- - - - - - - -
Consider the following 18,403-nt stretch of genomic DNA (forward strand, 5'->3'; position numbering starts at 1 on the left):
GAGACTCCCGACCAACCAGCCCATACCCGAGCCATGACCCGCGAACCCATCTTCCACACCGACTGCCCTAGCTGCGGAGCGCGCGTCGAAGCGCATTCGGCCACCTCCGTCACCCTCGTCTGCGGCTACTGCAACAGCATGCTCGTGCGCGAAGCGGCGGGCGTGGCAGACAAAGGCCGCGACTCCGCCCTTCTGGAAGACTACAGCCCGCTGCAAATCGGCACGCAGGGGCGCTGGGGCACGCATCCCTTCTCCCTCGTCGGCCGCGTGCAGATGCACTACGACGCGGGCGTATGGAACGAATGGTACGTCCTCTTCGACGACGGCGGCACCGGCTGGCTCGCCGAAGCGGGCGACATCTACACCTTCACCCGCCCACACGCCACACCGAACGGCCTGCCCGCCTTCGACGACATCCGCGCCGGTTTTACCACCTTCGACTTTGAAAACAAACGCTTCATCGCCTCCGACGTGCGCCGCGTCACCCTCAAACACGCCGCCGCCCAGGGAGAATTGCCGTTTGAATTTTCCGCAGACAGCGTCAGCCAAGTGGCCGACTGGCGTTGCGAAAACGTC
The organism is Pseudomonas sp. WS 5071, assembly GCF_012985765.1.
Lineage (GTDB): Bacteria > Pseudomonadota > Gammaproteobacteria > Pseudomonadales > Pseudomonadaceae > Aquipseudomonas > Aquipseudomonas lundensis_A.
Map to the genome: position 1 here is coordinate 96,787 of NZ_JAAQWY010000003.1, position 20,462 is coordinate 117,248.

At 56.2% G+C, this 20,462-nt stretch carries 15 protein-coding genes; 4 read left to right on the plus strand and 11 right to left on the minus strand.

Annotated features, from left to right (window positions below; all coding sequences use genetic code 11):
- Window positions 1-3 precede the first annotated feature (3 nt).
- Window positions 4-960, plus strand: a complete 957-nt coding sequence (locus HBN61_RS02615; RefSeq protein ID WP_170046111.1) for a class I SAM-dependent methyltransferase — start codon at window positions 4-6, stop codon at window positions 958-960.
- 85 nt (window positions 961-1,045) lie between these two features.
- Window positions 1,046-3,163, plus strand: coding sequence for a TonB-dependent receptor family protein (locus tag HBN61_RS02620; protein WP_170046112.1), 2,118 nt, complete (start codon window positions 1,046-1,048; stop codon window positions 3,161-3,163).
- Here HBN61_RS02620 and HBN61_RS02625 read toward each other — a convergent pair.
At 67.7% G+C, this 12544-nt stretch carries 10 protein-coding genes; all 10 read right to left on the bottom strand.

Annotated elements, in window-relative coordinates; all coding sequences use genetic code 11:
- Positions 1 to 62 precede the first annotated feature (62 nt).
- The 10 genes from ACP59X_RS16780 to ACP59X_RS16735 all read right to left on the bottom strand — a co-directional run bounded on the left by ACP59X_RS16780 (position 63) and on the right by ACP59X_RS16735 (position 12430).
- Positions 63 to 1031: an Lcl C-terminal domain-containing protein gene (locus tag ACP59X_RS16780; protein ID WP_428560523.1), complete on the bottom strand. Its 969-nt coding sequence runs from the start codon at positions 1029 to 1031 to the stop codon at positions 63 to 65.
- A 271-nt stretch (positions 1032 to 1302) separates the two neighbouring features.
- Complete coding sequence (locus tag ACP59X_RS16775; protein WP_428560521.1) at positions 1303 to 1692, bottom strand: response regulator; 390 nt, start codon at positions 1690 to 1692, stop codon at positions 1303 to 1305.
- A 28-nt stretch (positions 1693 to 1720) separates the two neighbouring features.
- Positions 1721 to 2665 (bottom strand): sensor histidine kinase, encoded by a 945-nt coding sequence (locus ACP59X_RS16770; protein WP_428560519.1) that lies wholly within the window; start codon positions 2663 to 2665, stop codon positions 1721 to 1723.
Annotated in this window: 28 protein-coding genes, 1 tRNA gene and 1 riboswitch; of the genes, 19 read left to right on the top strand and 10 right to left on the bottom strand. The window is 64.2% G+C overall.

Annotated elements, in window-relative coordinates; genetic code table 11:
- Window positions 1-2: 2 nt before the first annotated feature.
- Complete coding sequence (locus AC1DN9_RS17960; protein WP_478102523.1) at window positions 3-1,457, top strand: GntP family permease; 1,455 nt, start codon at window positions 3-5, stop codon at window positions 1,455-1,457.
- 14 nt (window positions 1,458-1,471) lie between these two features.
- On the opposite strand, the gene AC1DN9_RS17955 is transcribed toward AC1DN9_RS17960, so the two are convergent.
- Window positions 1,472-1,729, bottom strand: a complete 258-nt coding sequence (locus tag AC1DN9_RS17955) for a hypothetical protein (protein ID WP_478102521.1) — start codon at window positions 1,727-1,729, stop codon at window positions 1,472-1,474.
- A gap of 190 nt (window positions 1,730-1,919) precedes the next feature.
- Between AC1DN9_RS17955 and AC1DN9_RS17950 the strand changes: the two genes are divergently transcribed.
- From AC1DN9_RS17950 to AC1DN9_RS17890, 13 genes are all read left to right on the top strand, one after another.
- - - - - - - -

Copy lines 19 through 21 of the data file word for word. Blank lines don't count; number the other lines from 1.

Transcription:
- Complete coding sequence (locus tag ACP59X_RS16775; protein WP_428560521.1) at positions 1303 to 1692, bottom strand: response regulator; 390 nt, start codon at positions 1690 to 1692, stop codon at positions 1303 to 1305.
- A 28-nt stretch (positions 1693 to 1720) separates the two neighbouring features.
- Positions 1721 to 2665 (bottom strand): sensor histidine kinase, encoded by a 945-nt coding sequence (locus ACP59X_RS16770; protein WP_428560519.1) that lies wholly within the window; start codon positions 2663 to 2665, stop codon positions 1721 to 1723.